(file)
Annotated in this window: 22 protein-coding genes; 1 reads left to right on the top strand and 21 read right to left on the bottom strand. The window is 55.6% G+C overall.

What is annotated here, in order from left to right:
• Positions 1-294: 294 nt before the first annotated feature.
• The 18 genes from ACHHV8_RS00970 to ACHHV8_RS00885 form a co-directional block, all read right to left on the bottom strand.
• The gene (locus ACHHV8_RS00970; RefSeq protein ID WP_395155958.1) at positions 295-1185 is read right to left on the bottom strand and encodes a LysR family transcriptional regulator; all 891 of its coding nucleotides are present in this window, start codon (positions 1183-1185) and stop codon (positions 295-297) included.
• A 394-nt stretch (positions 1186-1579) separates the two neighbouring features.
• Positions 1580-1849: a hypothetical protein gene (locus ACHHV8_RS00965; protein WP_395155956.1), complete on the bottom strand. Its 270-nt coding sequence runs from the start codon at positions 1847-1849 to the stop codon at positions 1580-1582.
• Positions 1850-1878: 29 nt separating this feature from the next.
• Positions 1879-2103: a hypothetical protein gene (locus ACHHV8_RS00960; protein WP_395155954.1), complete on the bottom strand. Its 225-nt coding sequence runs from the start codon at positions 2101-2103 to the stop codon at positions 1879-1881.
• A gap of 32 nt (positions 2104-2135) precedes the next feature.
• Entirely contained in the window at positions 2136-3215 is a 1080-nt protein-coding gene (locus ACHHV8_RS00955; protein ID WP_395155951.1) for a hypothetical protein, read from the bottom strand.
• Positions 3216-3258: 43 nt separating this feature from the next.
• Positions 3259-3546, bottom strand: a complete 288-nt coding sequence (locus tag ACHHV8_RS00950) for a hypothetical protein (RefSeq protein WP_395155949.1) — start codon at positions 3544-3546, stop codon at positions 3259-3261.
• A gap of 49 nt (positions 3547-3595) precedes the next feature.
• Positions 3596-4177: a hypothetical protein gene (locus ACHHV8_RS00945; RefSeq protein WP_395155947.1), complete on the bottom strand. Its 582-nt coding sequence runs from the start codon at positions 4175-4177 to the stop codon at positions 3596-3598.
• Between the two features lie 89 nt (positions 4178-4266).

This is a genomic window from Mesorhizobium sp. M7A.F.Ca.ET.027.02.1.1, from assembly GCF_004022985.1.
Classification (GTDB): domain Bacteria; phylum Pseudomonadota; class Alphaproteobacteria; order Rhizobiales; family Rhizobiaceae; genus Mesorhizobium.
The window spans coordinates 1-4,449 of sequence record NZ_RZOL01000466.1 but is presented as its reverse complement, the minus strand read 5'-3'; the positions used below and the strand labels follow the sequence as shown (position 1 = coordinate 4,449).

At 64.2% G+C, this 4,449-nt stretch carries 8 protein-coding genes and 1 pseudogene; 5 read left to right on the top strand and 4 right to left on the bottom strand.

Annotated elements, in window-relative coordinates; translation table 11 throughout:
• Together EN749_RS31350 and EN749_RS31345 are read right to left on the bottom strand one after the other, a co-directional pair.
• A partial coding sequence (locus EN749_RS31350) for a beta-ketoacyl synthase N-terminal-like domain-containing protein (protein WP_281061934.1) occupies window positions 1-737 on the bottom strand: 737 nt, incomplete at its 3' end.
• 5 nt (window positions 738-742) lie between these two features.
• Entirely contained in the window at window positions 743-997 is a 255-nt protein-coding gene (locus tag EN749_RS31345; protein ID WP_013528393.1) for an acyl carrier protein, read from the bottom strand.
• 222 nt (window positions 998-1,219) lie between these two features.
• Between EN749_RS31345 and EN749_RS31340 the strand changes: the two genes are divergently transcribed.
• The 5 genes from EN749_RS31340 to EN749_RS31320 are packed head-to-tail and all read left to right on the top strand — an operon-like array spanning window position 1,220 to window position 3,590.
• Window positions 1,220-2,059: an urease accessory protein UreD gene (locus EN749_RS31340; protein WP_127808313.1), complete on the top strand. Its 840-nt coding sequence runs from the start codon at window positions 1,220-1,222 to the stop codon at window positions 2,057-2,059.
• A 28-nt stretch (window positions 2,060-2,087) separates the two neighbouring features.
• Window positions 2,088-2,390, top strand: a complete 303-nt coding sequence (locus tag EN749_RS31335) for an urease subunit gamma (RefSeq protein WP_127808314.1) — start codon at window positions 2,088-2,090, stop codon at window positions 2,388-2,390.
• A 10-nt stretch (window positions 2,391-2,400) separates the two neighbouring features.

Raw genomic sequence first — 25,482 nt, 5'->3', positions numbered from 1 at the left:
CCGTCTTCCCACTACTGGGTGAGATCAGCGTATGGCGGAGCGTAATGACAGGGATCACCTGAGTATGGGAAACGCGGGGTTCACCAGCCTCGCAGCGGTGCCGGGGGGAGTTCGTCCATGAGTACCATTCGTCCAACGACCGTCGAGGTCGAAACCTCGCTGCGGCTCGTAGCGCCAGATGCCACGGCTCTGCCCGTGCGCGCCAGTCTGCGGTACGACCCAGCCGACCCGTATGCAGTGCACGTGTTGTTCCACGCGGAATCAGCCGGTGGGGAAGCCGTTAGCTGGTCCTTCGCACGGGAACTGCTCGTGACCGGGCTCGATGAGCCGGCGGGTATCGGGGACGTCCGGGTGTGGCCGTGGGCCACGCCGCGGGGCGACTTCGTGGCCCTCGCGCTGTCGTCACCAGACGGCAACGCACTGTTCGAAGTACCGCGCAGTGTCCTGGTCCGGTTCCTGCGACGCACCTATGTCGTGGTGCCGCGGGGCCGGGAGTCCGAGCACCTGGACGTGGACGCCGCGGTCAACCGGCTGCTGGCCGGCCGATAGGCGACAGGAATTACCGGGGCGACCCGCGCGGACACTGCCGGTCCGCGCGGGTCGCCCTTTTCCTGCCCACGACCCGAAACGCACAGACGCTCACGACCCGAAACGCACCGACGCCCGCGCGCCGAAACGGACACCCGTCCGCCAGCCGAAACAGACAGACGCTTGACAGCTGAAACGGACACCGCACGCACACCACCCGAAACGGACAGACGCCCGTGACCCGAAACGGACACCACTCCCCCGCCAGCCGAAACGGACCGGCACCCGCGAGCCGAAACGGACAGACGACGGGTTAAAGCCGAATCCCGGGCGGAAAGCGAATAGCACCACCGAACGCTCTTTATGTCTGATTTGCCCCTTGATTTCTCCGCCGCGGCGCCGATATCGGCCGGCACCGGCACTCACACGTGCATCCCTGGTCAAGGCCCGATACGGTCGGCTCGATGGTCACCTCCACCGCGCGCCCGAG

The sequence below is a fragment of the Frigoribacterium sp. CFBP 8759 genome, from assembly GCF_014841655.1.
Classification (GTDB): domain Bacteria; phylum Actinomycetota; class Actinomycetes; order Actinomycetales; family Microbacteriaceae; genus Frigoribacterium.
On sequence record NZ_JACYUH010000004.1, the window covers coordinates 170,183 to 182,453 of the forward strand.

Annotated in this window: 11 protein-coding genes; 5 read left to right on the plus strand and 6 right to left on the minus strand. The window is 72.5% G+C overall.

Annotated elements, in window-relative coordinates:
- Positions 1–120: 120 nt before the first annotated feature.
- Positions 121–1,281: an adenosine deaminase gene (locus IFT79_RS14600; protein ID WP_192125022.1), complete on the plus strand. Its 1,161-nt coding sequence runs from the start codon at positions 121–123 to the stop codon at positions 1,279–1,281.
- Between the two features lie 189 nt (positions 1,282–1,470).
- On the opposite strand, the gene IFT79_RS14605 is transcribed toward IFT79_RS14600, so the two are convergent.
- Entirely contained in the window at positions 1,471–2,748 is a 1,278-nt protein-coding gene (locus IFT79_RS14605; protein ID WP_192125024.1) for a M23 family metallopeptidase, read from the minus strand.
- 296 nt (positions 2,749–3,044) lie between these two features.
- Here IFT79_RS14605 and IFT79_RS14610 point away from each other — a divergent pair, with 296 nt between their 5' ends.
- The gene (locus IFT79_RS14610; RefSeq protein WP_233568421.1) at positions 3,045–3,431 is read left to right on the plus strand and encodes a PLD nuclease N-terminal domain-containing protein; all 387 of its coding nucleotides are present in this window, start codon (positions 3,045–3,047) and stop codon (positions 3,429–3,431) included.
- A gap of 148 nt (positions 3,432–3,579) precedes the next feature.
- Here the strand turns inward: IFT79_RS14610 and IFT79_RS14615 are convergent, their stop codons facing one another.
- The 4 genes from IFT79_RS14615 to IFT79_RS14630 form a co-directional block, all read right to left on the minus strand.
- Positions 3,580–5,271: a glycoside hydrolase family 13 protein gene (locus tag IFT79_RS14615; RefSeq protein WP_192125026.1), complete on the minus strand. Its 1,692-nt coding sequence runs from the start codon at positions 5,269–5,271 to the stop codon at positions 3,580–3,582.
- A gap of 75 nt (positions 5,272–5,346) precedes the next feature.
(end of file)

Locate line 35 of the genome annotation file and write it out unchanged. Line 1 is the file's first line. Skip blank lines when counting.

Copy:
The sequence below is a fragment of the Frigoribacterium sp. CFBP 8759 genome, from assembly GCF_014841655.1.